Being a Canadian, I don't have any skill in Spanish, so unfortunately I can't speak to the content of the majority of the songs. However, if they're anything like the two English-language tracks, they're going to challenge listeners' beliefs about everything from civil rights to sexual politics. What can you expect from a release where the performer introduces herself prior to the first song as a "motherfucker?" "Crack Whore" tackles the issue of racism head on and will hopefully leave any white hipster who listens to it feeling incredibly uncomfortable. In it Vegass asks why is it when white friends ask her to go buy crack for them, she's the one who ends up being called the crack whore? They're so cool because they use drugs, but when they want any they are too scared of the "types" of people who sell them to buy the stuff themselves.
While she delivers part of this song while talking over her guitar, exclaiming her bitterness at the death of the civil rights movement, when she does sing it's in a surprisingly sweet, almost wistful-sounding voice considering the lyrical content. One would expect and understand a song about such an emotionally charged subject to contain a lot of anger. However, while Vegass does allow anger to show through periodically, her ability to modulate the emotional tone of the song is what makes it powerful. After a while the constant drone of anger becomes just so much noise to be blocked out. By changing it up, by showing the hurt and disappointment racism can cause as well as the anger, she keeps our attention. The range of emotions makes the song far more real to us and offers a glimpse of the true nature of the wounds caused by racism.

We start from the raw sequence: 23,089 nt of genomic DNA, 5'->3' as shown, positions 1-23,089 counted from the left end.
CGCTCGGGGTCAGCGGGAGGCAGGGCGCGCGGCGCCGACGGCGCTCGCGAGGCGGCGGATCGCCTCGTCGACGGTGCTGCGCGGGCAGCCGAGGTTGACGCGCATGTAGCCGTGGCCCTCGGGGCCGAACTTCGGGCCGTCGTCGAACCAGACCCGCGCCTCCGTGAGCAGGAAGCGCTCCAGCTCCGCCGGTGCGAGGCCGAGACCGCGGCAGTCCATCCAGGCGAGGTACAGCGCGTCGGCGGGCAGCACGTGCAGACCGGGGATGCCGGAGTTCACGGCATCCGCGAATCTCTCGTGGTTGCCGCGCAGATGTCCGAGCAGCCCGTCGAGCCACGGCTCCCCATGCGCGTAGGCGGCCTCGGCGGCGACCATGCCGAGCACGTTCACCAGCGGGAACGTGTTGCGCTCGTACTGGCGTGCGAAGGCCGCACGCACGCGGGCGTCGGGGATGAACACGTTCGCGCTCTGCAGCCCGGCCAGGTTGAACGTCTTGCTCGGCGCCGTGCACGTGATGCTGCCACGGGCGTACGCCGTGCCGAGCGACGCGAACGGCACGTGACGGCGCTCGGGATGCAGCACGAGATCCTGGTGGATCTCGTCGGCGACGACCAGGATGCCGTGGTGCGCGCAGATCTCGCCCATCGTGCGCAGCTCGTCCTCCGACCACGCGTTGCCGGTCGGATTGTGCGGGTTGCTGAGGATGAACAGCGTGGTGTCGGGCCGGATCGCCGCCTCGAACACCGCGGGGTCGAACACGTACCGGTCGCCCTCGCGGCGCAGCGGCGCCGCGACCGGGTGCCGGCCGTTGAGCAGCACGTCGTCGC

It was this type of subtlety that impressed me most about the recording. Being an experienced street performer myself, I know the types of things you have to do in order to get people to pay attention to you. First of all, volume is key when you're competing against traffic noise and occasionally that means sacrificing nuances in tone and touch. While there are still times when Vegass tends to declaim instead of sing, she still displays far more versatility with her voice than most solo acts. You don't have to be able to speak the language to understand the overall emotional content of most of her songs. Some people might wear their hearts on their sleeves. She wears it on her voice and it makes for captivating listening.